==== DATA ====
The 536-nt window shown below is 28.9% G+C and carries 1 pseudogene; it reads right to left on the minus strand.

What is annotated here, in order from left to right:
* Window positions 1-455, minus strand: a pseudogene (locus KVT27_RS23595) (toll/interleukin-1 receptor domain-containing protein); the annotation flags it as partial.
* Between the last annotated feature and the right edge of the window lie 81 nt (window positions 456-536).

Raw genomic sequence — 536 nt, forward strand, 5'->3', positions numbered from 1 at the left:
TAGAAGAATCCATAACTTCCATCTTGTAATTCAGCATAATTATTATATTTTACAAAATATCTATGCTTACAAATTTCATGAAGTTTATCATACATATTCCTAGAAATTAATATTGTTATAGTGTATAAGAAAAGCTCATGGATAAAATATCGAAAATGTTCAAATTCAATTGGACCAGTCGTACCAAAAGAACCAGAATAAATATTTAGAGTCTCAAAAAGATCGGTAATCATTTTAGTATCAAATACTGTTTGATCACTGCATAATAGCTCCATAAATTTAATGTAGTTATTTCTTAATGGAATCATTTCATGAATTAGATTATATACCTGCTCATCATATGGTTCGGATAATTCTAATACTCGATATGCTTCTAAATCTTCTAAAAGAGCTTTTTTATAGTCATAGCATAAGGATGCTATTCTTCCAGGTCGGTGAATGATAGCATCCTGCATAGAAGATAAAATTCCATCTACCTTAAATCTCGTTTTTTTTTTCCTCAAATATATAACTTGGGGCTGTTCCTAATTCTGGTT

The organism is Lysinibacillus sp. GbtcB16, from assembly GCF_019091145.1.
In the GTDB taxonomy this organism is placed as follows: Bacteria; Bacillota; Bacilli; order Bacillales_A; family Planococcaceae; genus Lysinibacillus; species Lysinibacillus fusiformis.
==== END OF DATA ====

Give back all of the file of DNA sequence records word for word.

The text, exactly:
The 536-nt window shown below is 28.9% G+C and carries 1 pseudogene; it reads right to left on the minus strand.

What is annotated here, in order from left to right:
* Window positions 1-455, minus strand: a pseudogene (locus KVT27_RS23595) (toll/interleukin-1 receptor domain-containing protein); the annotation flags it as partial.
* Between the last annotated feature and the right edge of the window lie 81 nt (window positions 456-536).

Raw genomic sequence — 536 nt, forward strand, 5'->3', positions numbered from 1 at the left:
TAGAAGAATCCATAACTTCCATCTTGTAATTCAGCATAATTATTATATTTTACAAAATATCTATGCTTACAAATTTCATGAAGTTTATCATACATATTCCTAGAAATTAATATTGTTATAGTGTATAAGAAAAGCTCATGGATAAAATATCGAAAATGTTCAAATTCAATTGGACCAGTCGTACCAAAAGAACCAGAATAAATATTTAGAGTCTCAAAAAGATCGGTAATCATTTTAGTATCAAATACTGTTTGATCACTGCATAATAGCTCCATAAATTTAATGTAGTTATTTCTTAATGGAATCATTTCATGAATTAGATTATATACCTGCTCATCATATGGTTCGGATAATTCTAATACTCGATATGCTTCTAAATCTTCTAAAAGAGCTTTTTTATAGTCATAGCATAAGGATGCTATTCTTCCAGGTCGGTGAATGATAGCATCCTGCATAGAAGATAAAATTCCATCTACCTTAAATCTCGTTTTTTTTTTCCTCAAATATATAACTTGGGGCTGTTCCTAATTCTGGTT

The organism is Lysinibacillus sp. GbtcB16, from assembly GCF_019091145.1.
In the GTDB taxonomy this organism is placed as follows: Bacteria; Bacillota; Bacilli; order Bacillales_A; family Planococcaceae; genus Lysinibacillus; species Lysinibacillus fusiformis.